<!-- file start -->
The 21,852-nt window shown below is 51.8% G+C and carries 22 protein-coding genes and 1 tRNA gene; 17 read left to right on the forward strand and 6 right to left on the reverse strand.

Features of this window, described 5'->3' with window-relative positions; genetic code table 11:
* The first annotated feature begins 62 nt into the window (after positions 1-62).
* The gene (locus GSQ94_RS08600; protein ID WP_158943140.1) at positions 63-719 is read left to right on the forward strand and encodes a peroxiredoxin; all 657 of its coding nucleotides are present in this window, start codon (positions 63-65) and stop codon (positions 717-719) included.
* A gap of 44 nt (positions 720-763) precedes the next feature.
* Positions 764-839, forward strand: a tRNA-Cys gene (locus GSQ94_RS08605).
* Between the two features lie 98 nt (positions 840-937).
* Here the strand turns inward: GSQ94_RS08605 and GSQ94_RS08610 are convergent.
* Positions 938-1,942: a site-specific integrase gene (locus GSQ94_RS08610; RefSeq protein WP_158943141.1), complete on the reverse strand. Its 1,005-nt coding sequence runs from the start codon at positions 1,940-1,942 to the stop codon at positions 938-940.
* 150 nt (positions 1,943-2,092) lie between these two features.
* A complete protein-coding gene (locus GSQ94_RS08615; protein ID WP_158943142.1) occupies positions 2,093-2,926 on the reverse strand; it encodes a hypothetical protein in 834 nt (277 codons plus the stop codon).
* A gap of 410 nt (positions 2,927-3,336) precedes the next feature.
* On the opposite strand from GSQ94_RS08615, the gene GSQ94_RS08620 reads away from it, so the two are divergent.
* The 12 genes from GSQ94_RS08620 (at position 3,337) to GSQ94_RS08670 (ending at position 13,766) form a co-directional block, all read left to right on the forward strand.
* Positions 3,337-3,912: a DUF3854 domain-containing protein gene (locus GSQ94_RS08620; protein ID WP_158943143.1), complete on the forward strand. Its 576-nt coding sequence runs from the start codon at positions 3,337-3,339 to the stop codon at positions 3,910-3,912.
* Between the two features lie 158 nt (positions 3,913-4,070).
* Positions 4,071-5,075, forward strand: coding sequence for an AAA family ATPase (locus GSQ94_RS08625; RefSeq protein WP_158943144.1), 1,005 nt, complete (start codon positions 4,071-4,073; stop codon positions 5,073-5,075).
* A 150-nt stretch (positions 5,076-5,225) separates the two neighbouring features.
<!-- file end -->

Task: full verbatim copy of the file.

The 21,852-nt window shown below is 51.8% G+C and carries 22 protein-coding genes and 1 tRNA gene; 17 read left to right on the forward strand and 6 right to left on the reverse strand.

Features of this window, described 5'->3' with window-relative positions; genetic code table 11:
* The first annotated feature begins 62 nt into the window (after positions 1-62).
* The gene (locus GSQ94_RS08600; protein ID WP_158943140.1) at positions 63-719 is read left to right on the forward strand and encodes a peroxiredoxin; all 657 of its coding nucleotides are present in this window, start codon (positions 63-65) and stop codon (positions 717-719) included.
* A gap of 44 nt (positions 720-763) precedes the next feature.
* Positions 764-839, forward strand: a tRNA-Cys gene (locus GSQ94_RS08605).
* Between the two features lie 98 nt (positions 840-937).
* Here the strand turns inward: GSQ94_RS08605 and GSQ94_RS08610 are convergent.
* Positions 938-1,942: a site-specific integrase gene (locus GSQ94_RS08610; RefSeq protein WP_158943141.1), complete on the reverse strand. Its 1,005-nt coding sequence runs from the start codon at positions 1,940-1,942 to the stop codon at positions 938-940.
* 150 nt (positions 1,943-2,092) lie between these two features.
* A complete protein-coding gene (locus GSQ94_RS08615; protein ID WP_158943142.1) occupies positions 2,093-2,926 on the reverse strand; it encodes a hypothetical protein in 834 nt (277 codons plus the stop codon).
* A gap of 410 nt (positions 2,927-3,336) precedes the next feature.
* On the opposite strand from GSQ94_RS08615, the gene GSQ94_RS08620 reads away from it, so the two are divergent.
* The 12 genes from GSQ94_RS08620 (at position 3,337) to GSQ94_RS08670 (ending at position 13,766) form a co-directional block, all read left to right on the forward strand.
* Positions 3,337-3,912: a DUF3854 domain-containing protein gene (locus GSQ94_RS08620; protein ID WP_158943143.1), complete on the forward strand. Its 576-nt coding sequence runs from the start codon at positions 3,337-3,339 to the stop codon at positions 3,910-3,912.
* Between the two features lie 158 nt (positions 3,913-4,070).
* Positions 4,071-5,075, forward strand: coding sequence for an AAA family ATPase (locus GSQ94_RS08625; RefSeq protein WP_158943144.1), 1,005 nt, complete (start codon positions 4,071-4,073; stop codon positions 5,073-5,075).
* A 150-nt stretch (positions 5,076-5,225) separates the two neighbouring features.